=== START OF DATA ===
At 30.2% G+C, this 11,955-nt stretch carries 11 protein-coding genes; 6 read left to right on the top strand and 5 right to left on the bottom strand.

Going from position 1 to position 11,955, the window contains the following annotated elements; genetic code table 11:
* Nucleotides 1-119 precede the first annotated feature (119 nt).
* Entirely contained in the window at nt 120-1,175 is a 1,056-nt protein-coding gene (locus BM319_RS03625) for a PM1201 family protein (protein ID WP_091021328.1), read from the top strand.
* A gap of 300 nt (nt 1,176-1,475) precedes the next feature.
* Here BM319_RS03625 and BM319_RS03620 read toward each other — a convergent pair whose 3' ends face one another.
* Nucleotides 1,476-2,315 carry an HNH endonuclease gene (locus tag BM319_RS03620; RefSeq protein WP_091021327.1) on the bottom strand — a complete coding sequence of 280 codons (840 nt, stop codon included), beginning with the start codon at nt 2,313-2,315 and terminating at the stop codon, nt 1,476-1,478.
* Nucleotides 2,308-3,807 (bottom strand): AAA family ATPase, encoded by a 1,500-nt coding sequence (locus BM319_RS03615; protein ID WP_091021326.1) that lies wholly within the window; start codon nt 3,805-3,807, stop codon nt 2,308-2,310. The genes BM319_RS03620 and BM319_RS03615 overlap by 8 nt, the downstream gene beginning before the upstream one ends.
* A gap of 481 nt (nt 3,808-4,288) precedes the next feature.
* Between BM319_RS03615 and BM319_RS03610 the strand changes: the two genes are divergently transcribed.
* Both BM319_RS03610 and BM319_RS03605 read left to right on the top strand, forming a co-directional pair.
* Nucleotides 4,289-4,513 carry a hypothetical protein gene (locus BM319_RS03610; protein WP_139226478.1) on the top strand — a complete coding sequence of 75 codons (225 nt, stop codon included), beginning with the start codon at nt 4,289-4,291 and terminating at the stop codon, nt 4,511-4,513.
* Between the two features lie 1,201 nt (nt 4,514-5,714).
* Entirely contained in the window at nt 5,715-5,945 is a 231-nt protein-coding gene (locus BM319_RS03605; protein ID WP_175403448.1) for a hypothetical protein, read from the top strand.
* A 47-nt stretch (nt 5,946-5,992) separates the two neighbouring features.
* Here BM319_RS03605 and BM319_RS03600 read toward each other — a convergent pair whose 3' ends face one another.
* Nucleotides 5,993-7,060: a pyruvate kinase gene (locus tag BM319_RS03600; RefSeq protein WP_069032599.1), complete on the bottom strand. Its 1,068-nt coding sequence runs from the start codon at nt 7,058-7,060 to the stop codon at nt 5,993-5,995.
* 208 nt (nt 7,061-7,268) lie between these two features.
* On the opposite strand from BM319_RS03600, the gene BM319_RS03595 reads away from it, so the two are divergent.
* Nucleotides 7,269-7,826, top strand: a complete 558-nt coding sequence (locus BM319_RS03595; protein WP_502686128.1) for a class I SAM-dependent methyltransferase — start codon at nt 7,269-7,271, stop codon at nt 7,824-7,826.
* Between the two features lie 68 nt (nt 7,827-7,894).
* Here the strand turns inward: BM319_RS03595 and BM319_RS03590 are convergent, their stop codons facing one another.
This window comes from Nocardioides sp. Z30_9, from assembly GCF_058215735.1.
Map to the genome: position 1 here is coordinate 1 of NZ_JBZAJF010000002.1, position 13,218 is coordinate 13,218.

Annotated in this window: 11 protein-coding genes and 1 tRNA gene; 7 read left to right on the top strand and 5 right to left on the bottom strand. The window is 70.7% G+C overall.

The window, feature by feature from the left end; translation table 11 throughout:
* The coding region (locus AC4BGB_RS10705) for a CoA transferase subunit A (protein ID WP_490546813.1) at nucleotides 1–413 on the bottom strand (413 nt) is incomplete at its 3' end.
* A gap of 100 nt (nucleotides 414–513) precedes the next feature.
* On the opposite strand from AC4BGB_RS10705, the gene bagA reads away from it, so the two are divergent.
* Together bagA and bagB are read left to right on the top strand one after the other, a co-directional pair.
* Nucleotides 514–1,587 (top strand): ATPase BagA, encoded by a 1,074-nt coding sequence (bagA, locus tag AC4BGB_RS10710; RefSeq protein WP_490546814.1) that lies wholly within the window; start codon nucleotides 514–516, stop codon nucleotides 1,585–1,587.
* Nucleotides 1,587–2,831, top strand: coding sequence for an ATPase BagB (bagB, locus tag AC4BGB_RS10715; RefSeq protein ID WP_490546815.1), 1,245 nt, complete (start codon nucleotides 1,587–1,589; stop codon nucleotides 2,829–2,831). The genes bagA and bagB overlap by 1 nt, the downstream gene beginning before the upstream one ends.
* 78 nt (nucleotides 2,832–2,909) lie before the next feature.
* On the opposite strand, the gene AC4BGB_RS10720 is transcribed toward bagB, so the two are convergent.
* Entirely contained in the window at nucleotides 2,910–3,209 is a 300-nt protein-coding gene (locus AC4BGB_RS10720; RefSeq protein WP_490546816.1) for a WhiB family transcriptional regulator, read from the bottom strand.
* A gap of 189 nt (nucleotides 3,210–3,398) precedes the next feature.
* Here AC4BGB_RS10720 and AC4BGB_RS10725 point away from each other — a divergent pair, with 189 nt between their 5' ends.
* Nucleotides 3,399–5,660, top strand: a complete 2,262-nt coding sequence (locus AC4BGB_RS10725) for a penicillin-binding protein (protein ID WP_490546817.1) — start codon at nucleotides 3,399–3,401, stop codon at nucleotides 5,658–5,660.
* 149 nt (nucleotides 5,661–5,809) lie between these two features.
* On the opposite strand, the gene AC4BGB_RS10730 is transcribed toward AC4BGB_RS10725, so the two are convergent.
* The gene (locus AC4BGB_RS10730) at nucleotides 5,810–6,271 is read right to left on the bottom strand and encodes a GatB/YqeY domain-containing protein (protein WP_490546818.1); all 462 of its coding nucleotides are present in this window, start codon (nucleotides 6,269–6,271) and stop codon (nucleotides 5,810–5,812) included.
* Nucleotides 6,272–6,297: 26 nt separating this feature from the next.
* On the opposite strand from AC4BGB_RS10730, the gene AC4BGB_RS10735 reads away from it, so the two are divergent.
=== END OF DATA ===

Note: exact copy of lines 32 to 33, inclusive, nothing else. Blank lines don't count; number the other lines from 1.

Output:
* Nucleotides 1,587–2,831, top strand: coding sequence for an ATPase BagB (bagB, locus tag AC4BGB_RS10715; RefSeq protein ID WP_490546815.1), 1,245 nt, complete (start codon nucleotides 1,587–1,589; stop codon nucleotides 2,829–2,831). The genes bagA and bagB overlap by 1 nt, the downstream gene beginning before the upstream one ends.
* 78 nt (nucleotides 2,832–2,909) lie before the next feature.